Many people are choosing to set up a limited company for buy to let properties instead of buying personally. Here we compare the cost and tax implications.

There are additional costs to set up and run a company. Using an online company formation agent to set up the company and provide the legal documentation can cost from £10 upwards. An annual Confirmation Statement to Companies House is required and can be done online. Using an Accountant to prepare the Companies annual accounts will generally cost between £100 and £500 more than for an individual.


When purchasing the property, the purchase costs for the individual are the same as for a company if the individual is buying a second home. If the individual does not already own a residential property they would not have to pay the additional Stamp Duty Land Tax (SDLT) of 3%. If their spouse or partner owns a property the additional stamp duty would be payable.

Costs of purchasing the residential property could include some or all of the following:

Stamp Duty Land Tax

SDLT rates at 1st Jan 2019

Property                            Individual             Individual             Company

Price                              1st property           2nd property

Up to £125,000                           0%                       3%                       3%

Next £125,000                            2%                       5%                       5%

Next £675,000                            5%                       8%                       8%

Next £575,000                          10%                     13%                     13%

Above £1,500,000                    12%                     15%                     15%

Legal fees

Surveyors fees

Valuation fee

Mortgage fee

For a company all of these costs can be taken as expenses thereby reducing the profit of the company in the year of purchase and if a loss was made in the first year following year(s). An individual would treat these costs as part of the purchase cost and when the property is sold reducing the amount subject to Capital Gains Tax (CGT).

If the property needs work to bring it to a marketable condition most of these costs for a company can be capitalised and a proportion of this can be claimed each year. Currently this is 8% or 18% depending on the type of cost. An individual would treat most of these costs as part of the purchase cost and when the property is sold reduce the amount subject to Capital Gains Tax (CGT).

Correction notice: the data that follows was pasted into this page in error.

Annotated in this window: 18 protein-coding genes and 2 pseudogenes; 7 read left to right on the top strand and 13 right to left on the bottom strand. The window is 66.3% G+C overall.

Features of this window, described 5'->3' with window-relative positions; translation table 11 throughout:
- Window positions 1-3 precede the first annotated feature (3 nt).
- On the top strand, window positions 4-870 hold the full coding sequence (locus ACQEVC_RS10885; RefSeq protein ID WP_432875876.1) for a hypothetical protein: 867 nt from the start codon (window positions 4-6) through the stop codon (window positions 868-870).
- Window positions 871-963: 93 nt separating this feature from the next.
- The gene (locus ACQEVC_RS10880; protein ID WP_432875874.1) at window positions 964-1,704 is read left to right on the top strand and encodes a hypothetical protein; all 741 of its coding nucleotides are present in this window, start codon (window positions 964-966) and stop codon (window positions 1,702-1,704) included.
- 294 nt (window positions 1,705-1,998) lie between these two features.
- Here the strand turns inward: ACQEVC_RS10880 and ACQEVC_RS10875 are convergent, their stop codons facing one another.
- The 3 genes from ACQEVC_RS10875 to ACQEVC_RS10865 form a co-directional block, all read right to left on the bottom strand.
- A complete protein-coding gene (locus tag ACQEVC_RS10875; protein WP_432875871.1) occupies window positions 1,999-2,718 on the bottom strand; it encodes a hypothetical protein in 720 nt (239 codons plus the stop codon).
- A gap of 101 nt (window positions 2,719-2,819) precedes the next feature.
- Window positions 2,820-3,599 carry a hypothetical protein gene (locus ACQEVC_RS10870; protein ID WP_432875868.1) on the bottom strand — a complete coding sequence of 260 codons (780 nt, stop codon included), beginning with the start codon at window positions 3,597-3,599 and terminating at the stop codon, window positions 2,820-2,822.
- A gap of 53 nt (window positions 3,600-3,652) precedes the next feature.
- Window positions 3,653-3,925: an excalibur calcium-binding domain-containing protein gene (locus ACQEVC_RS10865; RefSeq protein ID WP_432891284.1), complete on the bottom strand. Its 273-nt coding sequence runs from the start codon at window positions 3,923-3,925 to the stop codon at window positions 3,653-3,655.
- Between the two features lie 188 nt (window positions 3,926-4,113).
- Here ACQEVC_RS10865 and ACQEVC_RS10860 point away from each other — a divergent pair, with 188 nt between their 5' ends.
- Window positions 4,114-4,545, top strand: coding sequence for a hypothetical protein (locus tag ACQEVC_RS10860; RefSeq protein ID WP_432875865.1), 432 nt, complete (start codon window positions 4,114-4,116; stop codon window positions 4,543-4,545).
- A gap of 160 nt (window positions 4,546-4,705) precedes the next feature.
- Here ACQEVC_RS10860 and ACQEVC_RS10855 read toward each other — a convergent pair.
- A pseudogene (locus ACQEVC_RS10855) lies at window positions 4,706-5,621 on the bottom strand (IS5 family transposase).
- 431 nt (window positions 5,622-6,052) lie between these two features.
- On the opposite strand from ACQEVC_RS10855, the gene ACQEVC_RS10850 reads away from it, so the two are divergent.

When renting the property, costs incurred for replacing or repairing existing items are allowable as an expense for the individual on a like for like basis; this means the replacement or repair must be the same quality as the item being replaced or the same standard when repaired. When the same quality or standard is not available because of improvements in technology or changes in the legal requirements of a repair the expense would be allowed if that installed was the equivalent of the old one. This can require a judgement to be made on the equivalency of items or repairs and evidence of the decision made should be kept. Some repairs or replacements may be used in the calculation of CGT when the property is sold. For a company generally repairs would be an expense. Whilst a replacement could be treated either as an expense or capital depending on the cost and/or policy of the company.

For an individual profit from the rental would be taxed at the top rate of income tax (rates above the personal allowance currently range from 20% to 45% 2018-19 tax year), if the property was jointly owned the profit would be split between the owners. The profit for a company would be taxed at the rate of Corporation Tax (currently 19% 2018-19 tax year). If the profit was then paid out by the company as dividend to the shareholders, tax would be charged at the rates for dividends (currently the first £2,000 is tax free, then rates range from 7.5% to 38.1%).

An additional annual tax for companies owning residential property valued at £500,000 or more is The Annual Tax on Enveloped Dwellings (ATED) (currently this ranges from £3,600 to £226,950 2018-19 tax year, this will be increased from April 2019).


When selling the property the individual would be subject to Capital Gains Tax (CGT) on the profit (currently the first £11,700 is tax free, then either 18% or 28% 2018-19 tax year. Please note these rates are higher for residential property than other capital gains). However, if you lived in the property for a time as your main residence Private Residence Relief and Lettings Relief may be available to reduce the amount subject to CGT. When a company sells a property Corporation Tax is payable (currently 19% 2018-19 tax year). For the shareholders to receive funds the company would pay out a dividend, tax would be charged at the rate for dividends (currently the first £2,000 is tax free, then rates range from 7.5% to 38.1%2018-19 tax year). The shareholders may be able to sell the shares in the company instead of selling the property, any profit would be subject to Capital Gains Tax (CGT) (currently the first £11,700 is tax free, then at the standard rates of either 10% or 20% 2018-19 tax year).

While we have made every effort to provide accurate and up to date information on our website, the law is constantly changing and affects each person or business in different ways. We will not accept liability if you rely solely on this information, professional advice should always be obtained before making a financial decision.